Maryland weather in 2016: Snowstorm, flooding, drought

In 2016, Maryland faced a record snowstorm, deadly flood and moderate drought.

2016 brought some of the heaviest precipitation the Baltimore region has ever seen, but it's ending with a drought.

First, a late-January snowstorm surpassed all others in the record book. In July, a near-record flood roared down Main Street in Ellicott City, claiming two lives and destroying several businesses.

But by mid-November, moderate drought was developing across the western half of the state. The year could end up as one of Baltimore's driest of the past decade.

And in a year that is all but certain to set another new mark for global warmth, local temperatures hit triple digits for the first time in four years. 2016 could be among Baltimore's 25 warmest years on record.

As 2015 was ending, meteorologists said that one of the strongest El Nino climate patterns ever observed could produce a whopper of a snowstorm for the eastern United States in the coming months. As January came to a close, the warnings proved prescient.

El Nino is known for sending moisture streaming across the southern tier of the United States, and often it has little bearing on Maryland weather. But when an area of high pressure settles over the northern Atlantic Ocean — as it did in late January — the El Nino precipitation can flow up the coast, where it meets cold air and more moisture from the Atlantic.

The storm that hit Jan. 22 dumped 29.2 inches of snow at Baltimore-Washington International Thurgood Marshall Airport, the region's point of record. It was Baltimore's biggest single snowfall on record. (Back-to-back February 2010 storms dropped a combined 44.5 inches of snow, but came several days apart and are counted separately.)

The highest snowfall totals were recorded in Virginia and West Virginia, with as much as 40 inches measured, and at least 12 people died from there to New York. One person died of a heart attack while shoveling snow in Abingdon, and the weight of snow collapsed roofs of a warehouse in Jessup and a supermarket in Bel Air.

The federal government is paying Maryland more than $25 million to cover emergency work and repair costs associated with the snowfall.

The storm accounted for the bulk of the year's snowfall — only about 5 inches fell in February and March.

Historic flooding

Thunderstorms pounded the region with heavy rain the night of July 30, and the heaviest downpour hit an area whose vulnerability to flooding is well known — historic Ellicott City.

A total of 61/2 inches of rain inundated the old mill town in a span of about two hours, including 41/2 inches from 7:30 to 8:30 that Saturday night, as residents dined and shopped on Main Street.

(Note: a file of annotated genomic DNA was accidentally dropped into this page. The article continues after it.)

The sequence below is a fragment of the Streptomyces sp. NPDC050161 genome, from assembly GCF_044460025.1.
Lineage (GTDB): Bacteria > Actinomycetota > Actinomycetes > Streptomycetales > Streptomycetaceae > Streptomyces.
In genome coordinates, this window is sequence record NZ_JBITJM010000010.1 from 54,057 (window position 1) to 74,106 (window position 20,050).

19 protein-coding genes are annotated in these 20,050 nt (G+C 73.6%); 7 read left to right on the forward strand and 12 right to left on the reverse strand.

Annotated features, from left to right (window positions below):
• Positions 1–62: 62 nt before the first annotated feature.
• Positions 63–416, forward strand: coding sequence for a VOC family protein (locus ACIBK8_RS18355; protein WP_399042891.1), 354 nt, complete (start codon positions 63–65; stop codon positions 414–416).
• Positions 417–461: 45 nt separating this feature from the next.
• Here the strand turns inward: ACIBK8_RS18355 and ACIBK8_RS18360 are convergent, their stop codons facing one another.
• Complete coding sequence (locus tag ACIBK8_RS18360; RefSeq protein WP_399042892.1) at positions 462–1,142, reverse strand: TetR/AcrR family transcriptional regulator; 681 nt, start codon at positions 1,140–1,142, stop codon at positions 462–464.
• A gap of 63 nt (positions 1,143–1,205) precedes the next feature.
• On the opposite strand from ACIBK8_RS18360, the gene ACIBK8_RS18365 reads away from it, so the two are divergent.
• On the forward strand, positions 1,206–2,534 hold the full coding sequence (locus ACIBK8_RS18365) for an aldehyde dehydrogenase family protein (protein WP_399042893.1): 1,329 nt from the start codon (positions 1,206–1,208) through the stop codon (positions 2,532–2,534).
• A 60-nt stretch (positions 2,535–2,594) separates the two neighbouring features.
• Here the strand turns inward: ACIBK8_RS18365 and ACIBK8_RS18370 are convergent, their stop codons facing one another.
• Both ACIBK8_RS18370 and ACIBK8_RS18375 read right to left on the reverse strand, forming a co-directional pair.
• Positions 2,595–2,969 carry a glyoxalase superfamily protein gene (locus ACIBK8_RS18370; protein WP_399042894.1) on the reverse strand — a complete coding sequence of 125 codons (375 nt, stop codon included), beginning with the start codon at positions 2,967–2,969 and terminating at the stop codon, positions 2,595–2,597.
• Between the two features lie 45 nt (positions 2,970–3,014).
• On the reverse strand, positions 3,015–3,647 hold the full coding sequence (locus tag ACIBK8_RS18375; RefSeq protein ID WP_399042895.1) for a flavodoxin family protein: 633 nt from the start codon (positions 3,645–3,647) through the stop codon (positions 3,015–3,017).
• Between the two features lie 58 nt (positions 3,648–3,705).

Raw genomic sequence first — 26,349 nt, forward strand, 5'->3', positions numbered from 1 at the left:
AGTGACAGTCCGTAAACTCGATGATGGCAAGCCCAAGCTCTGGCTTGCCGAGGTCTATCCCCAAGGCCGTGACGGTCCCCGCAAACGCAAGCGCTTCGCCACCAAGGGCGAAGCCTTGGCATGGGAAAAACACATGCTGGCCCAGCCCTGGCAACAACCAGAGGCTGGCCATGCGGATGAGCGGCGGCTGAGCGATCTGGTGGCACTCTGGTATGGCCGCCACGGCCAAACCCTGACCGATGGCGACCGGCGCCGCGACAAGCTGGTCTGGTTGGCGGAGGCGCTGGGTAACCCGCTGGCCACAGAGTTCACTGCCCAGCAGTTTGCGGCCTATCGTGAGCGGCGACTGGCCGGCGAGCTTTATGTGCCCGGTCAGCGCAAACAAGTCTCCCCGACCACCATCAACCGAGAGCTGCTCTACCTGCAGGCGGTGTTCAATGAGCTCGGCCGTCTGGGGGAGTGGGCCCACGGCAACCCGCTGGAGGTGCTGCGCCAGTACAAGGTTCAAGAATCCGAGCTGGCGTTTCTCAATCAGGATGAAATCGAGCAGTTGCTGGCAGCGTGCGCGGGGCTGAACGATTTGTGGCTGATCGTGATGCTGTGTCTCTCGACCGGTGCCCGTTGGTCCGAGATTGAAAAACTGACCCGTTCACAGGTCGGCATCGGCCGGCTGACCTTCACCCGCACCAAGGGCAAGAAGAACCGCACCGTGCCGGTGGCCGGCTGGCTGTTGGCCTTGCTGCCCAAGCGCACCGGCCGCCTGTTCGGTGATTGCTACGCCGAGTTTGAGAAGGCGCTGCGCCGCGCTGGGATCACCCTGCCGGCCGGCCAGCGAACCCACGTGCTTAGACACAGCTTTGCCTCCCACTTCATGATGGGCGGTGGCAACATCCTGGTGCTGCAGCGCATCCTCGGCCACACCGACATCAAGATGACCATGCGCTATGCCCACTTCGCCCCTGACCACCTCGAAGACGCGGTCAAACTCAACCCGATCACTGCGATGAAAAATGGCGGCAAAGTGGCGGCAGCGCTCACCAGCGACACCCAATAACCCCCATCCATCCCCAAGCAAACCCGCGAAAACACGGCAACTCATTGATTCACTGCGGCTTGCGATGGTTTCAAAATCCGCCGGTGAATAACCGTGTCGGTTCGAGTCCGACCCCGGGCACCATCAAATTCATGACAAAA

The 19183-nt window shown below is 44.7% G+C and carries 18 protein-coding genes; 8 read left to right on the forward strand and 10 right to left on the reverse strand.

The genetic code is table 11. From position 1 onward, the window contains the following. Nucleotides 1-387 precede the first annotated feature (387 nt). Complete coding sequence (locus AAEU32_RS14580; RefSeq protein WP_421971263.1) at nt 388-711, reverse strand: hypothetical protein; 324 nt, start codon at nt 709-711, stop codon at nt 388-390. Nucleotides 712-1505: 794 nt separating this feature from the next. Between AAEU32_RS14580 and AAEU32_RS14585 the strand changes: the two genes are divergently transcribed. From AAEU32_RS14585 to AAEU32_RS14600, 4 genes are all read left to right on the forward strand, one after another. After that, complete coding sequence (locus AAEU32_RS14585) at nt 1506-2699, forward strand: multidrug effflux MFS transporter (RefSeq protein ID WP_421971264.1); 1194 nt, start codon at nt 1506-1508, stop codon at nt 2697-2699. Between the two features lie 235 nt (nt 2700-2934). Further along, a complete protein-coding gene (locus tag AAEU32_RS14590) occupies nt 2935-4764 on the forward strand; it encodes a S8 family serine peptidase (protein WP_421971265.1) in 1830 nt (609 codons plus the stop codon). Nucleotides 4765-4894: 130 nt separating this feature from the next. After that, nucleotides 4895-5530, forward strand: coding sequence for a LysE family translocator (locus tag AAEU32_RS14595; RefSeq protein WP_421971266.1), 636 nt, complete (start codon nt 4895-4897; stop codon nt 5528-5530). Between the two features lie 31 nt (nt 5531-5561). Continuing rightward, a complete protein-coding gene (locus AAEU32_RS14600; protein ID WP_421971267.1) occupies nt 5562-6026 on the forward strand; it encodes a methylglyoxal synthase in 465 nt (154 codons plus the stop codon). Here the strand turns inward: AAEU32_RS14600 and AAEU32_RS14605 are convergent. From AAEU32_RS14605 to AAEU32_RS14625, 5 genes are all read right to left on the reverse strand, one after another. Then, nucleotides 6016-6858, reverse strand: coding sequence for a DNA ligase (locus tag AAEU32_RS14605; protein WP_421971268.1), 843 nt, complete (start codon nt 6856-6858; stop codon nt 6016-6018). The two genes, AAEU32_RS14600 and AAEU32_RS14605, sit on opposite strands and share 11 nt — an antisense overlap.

Water poured down the steep hills that surround the downtown area, rising and coursing so quickly it destroyed buildings, swept away vehicles and carried two people to their deaths. Their bodies were found two miles away in the Patapsco River.

The river rose 14 feet in less than two hours. The flood was about 3 feet higher than the last major deluge to strike Ellicott City, in 2011.

Much like during the winter snowstorm, meteorologists said the summer storm brought precipitation with unusual intensity. While most parts of the region saw a single 30- or 45-minute burst of heavy rain, bands of the most severe rainfall repeatedly formed over Ellicott City, National Weather Service meteorologists said.

Based on records for a rain gauge a few miles from Ellicott City, there was a less than 0.1 percent chance of such intense rainfall happening in any given year — making it a once-in-a-millennium storm.

Otherwise warm, dry

Globally, 2016 is all but sure to set a new record for average temperatures — surpassing 2015 and 2014, which will rank second and third, respectively, in a 137-year-old record book.

Locally, it is expected to end up warmer and drier than normal.

The year will likely end up averaging about 57 degrees at BWI, which would make it Baltimore's warmest year since 2011. It included some of the most intense summer heat in years — temperatures hit 100 degrees at BWI July 25, the first triple-digit reading there since July 18, 2012.

And after the extreme snowfall and rainfall earlier in the year, 2016 is ending with a dry stretch that has created the first widespread drought conditions in the state since 2012. Fewer than 21/2 inches of rain fell during October and November, prompting the U.S. Drought Monitor in mid-November to declare all of Central Maryland in a "moderate" drought.

It could be the fifth time this century that Baltimore doesn't record at least 40 inches of precipitation. Normal precipitation here is about 42 inches.

sdance@baltsun.com

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